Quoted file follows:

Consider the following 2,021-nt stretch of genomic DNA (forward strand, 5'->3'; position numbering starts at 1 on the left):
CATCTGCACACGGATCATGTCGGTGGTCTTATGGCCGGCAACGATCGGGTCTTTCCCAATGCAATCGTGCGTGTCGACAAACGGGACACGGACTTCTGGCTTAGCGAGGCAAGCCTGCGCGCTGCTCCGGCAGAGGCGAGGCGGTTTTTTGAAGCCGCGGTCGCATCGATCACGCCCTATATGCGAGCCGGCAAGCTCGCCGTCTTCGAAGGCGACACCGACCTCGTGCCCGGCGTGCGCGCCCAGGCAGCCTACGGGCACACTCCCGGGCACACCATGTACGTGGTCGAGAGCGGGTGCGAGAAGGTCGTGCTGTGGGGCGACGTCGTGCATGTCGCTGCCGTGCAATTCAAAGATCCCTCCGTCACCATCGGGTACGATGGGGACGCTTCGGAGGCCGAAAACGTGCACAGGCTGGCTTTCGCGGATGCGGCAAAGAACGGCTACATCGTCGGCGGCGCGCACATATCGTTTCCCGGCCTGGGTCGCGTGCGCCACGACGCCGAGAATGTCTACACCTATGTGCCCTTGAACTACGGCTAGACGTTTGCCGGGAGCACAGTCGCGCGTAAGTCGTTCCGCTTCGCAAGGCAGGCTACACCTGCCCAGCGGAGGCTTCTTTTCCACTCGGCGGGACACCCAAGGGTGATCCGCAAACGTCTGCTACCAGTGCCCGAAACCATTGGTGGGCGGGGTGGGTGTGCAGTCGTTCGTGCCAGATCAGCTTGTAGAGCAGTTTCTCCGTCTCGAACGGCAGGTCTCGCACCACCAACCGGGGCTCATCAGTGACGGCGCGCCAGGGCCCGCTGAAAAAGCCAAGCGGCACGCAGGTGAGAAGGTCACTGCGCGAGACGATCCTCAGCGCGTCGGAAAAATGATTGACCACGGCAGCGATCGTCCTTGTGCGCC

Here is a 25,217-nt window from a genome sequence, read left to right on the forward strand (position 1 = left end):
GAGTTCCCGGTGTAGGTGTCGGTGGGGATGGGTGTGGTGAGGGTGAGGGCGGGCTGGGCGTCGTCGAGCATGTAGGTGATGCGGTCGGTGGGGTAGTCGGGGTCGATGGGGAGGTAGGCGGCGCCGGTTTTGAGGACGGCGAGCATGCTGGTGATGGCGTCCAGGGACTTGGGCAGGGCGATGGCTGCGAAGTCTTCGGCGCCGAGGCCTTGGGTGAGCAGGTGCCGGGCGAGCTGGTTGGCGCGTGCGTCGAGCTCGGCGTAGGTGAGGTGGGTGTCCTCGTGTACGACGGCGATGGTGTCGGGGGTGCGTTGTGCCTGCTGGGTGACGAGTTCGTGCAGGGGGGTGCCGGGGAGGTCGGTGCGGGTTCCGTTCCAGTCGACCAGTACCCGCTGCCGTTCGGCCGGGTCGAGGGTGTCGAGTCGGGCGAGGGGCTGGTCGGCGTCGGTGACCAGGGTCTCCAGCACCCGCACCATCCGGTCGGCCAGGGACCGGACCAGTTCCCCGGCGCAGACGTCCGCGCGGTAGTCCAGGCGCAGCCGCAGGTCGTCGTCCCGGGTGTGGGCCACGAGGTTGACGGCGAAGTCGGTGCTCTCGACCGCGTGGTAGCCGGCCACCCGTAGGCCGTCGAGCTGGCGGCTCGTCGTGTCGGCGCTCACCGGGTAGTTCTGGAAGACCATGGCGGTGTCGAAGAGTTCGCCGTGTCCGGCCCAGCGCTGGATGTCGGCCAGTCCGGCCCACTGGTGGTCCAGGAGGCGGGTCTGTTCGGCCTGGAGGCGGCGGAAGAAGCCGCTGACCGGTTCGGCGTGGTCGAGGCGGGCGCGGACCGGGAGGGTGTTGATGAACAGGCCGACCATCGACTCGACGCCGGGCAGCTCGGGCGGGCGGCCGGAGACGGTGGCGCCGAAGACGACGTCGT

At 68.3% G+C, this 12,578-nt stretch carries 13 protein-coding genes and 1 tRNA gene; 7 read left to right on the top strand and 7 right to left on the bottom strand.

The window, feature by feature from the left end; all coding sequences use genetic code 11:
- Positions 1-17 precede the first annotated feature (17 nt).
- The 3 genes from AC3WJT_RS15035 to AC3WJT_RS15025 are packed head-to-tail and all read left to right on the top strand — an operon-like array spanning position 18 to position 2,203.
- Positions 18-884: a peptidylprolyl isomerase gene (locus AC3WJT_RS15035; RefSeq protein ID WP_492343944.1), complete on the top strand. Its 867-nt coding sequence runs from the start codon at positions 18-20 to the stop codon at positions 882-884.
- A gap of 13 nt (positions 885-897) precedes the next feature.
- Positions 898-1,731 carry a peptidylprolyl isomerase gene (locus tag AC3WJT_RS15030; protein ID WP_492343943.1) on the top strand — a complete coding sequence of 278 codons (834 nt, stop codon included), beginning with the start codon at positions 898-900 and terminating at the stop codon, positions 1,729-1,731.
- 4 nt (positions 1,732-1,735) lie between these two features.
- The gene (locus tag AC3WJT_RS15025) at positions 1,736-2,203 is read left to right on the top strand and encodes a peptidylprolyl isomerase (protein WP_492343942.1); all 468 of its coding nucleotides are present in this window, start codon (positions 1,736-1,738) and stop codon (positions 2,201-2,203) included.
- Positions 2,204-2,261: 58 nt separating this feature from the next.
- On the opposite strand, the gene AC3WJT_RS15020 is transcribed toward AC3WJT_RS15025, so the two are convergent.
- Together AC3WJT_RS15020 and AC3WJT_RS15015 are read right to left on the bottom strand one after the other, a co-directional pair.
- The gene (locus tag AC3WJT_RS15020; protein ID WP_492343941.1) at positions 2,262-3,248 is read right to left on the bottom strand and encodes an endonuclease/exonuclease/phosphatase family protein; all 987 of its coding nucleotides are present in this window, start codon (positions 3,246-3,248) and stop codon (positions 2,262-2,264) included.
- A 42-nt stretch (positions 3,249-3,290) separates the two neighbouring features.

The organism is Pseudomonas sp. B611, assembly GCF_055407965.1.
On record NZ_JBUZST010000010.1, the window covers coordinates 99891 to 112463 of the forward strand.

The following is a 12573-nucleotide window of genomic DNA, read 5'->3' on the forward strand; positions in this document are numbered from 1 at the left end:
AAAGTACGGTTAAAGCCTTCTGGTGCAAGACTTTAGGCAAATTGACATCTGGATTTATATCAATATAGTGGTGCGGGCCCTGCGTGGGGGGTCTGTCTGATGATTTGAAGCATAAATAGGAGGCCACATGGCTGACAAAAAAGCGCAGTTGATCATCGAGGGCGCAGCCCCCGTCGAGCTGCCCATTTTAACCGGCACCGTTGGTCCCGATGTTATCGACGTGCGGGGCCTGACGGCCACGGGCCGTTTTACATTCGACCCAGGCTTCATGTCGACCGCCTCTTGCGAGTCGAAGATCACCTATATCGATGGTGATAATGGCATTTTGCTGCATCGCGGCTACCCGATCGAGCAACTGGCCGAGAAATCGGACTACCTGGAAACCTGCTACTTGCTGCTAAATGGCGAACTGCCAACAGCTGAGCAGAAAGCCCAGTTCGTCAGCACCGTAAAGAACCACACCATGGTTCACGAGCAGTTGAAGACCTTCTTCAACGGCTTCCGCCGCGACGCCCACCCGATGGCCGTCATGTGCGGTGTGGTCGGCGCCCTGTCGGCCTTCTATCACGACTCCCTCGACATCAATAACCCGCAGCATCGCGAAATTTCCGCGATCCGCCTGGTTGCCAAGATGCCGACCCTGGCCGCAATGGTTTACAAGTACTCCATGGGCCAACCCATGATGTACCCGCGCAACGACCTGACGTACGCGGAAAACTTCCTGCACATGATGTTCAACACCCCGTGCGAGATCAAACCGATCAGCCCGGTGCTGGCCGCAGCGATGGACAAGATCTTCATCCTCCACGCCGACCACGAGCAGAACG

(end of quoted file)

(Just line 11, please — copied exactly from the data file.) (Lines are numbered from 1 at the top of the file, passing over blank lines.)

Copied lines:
- Positions 898-1,731 carry a peptidylprolyl isomerase gene (locus tag AC3WJT_RS15030; protein ID WP_492343943.1) on the top strand — a complete coding sequence of 278 codons (834 nt, stop codon included), beginning with the start codon at positions 898-900 and terminating at the stop codon, positions 1,729-1,731.